In May 2011 the CBU introduced new rules for personal retail lending, which accounts for 30% of the domestic credit of local banks, according to the IMF. The law caps the total amount customers can borrow at 20% of their monthly income and the loan-repayment period at 48 months, and requires that monthly repayment instalments not exceed 50% of a borrowers’ gross salary or income. Though the rule has been difficult to implement without an operational credit bureau to monitor individual debt, the federal Al Etihad Credit Bureau is expected to make credit-scoring services available in 2014 and to be fully operational by 2015, according to media reports. The bureau was established by the Ministry of Finance (MoF) in 2012 to reduce lending risk, and in July 2013 the bureau launched limited operations to collect credit data.
The UAE’s banking system rests on a heavily local deposit base – as of the third quarter of 2013 non-resident deposits in the UAE banking system dropped 7.5% year-on-year (y-o-y) to Dh124bn ($33.7bn), while resident deposits grew 10.9% during the same period to Dh1.15bn ($312.2bn), according to CBU data – and GREs have traditionally been the largest single source of borrowing, as well as the main drivers of economic growth in the country. In a report published by Bank of America Merrill Lynch in September 2013, analysts estimated that since 2008 the UAE’s domestic banking sector had lent $42bn to the government and related entities, representing 42% of its capital base, the highest ratio in more than 30 years.
These two characteristics, as well as the centrality of real estate as an asset class, and credit risk concentration among other factors, made the banking sector particularly vulnerable during the 2009-11 financial crisis, the IMF said in a consultation document published in July 2013. The IMF paper also said, “Name lending to large borrowers that are often well-known and considered low-risk is prevalent. Disclosure is often limited to some of a group’s entities only, which makes it difficult to identify all group members and monitor their links.”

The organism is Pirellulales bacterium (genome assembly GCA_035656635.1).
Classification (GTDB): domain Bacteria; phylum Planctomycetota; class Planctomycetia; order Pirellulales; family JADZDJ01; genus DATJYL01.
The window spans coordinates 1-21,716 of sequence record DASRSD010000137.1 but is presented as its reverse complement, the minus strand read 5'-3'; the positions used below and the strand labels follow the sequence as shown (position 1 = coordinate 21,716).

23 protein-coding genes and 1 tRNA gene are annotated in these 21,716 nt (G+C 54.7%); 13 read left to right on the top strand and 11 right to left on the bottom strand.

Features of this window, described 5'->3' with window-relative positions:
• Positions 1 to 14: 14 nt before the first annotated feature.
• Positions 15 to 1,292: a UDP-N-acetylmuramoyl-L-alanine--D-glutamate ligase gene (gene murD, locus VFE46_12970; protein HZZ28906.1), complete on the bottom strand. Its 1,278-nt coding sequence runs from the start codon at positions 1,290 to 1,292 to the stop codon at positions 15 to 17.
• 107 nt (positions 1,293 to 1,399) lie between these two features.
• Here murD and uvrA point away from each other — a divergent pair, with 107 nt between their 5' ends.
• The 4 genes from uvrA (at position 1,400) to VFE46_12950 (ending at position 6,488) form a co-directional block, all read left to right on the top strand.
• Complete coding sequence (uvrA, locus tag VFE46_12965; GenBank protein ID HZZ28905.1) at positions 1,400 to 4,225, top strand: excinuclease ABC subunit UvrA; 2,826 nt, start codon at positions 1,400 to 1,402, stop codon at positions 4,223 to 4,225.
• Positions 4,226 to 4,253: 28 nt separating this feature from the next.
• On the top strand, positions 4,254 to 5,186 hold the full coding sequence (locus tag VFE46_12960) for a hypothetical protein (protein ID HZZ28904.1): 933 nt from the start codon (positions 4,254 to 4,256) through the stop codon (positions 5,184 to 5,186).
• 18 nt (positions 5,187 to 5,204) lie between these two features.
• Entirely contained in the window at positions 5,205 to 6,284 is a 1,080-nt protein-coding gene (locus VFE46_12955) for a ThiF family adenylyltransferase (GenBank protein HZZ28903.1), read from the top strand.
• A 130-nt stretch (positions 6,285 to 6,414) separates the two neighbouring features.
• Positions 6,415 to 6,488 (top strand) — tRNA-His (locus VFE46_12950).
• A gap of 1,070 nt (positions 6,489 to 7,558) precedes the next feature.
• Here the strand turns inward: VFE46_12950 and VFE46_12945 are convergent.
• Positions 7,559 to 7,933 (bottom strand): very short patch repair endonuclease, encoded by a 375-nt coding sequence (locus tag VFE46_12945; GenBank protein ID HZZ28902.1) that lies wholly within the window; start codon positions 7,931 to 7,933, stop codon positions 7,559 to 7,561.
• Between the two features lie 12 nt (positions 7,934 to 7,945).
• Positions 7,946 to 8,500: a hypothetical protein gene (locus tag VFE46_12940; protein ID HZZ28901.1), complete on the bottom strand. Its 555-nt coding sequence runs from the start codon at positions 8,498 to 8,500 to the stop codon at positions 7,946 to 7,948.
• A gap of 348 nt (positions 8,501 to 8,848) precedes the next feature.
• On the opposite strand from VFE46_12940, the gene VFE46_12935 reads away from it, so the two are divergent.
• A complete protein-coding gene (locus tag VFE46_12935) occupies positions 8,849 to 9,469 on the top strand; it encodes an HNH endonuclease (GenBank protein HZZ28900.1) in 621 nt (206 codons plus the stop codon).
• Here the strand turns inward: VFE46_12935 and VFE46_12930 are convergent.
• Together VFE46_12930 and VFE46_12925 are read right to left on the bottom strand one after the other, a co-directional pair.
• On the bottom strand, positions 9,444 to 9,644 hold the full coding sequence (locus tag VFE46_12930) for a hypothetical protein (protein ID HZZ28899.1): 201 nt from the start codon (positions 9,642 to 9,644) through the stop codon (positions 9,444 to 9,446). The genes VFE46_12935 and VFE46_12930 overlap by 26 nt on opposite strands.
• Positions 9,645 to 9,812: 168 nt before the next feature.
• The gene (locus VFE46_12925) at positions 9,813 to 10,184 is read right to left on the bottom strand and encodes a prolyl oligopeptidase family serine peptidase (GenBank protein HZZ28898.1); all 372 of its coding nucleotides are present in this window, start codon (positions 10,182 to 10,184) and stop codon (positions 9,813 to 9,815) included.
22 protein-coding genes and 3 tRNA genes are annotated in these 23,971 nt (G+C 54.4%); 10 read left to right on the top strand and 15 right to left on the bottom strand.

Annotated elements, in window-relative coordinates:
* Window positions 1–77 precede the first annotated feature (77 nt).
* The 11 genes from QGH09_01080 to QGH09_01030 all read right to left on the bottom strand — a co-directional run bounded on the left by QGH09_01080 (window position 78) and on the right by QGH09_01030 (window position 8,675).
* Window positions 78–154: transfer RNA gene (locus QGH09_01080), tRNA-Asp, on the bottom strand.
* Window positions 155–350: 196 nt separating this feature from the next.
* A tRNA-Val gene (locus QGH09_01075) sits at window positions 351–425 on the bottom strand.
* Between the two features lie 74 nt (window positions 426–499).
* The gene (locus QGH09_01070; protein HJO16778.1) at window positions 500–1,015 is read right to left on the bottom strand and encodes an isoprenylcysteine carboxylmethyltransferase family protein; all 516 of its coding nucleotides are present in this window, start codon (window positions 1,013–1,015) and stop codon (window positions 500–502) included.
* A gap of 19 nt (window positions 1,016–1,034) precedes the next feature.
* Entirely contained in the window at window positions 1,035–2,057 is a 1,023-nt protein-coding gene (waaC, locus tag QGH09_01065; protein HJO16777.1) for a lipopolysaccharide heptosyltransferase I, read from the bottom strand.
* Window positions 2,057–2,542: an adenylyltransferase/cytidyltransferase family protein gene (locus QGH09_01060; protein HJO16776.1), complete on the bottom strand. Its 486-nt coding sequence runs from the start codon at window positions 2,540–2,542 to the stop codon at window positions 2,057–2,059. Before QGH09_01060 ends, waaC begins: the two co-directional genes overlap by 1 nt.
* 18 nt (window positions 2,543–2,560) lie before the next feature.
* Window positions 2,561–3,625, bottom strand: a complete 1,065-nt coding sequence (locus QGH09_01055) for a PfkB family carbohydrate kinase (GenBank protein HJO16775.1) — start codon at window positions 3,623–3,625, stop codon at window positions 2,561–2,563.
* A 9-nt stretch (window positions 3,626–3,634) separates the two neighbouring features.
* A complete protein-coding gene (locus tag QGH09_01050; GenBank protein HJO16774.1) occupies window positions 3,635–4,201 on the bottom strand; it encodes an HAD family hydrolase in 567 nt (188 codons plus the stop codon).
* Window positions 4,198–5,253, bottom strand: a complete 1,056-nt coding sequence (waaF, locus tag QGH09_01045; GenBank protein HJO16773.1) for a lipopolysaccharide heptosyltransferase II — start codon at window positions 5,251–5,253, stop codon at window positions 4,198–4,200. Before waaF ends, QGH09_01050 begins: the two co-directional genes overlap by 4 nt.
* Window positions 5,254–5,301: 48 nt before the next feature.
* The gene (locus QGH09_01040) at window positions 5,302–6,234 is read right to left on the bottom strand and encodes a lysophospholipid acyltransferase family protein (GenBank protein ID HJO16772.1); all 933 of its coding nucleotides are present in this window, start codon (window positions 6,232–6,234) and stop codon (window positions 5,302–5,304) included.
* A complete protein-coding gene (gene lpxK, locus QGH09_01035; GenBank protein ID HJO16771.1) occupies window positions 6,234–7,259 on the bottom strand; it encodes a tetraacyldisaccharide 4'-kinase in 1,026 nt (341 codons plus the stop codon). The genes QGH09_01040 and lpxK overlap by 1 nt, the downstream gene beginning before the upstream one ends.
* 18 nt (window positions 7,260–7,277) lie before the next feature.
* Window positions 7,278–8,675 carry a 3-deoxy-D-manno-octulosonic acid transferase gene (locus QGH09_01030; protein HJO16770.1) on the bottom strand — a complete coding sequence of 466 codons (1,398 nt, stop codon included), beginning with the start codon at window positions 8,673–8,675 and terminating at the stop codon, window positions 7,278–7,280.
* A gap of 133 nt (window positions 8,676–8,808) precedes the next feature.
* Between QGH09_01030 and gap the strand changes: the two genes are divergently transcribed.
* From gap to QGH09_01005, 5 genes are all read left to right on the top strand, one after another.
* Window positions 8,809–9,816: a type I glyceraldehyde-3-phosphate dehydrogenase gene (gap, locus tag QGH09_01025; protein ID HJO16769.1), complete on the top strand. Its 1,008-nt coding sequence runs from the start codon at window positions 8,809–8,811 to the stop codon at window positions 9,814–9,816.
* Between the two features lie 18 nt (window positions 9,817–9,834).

The lack of a local currency fixed-income market also increased the sector’s exposure. The IMF paper adds, “Given the dominance of the hydrocarbon sector and the relatively small share of some other economic sectors such as manufacturing, real estate lending has a significant share in banks’ credit portfolio. As in many other countries where moveable collateral is not widespread and creditor rights are relatively weak, real estate serves as the most important form of collateral. Thus, the episodes of real estate boom and bust cycles raise systemic risk in the financial system.”
According to a FSU report, in 2011 real estate loans after provisions totalled Dh232bn ($63.1bn) and grossed Dh243bn ($66.1bn), accounting for 21.5% of banks’ overall deposit base and 21.3% of net loans in the UAE. Individual loans composed just over 45% of this total – 27.5% of which were to UAE nationals – while the remainder was split between the corporate sector and commercial developers. Loans to GREs comprise around 40% of total bank lending.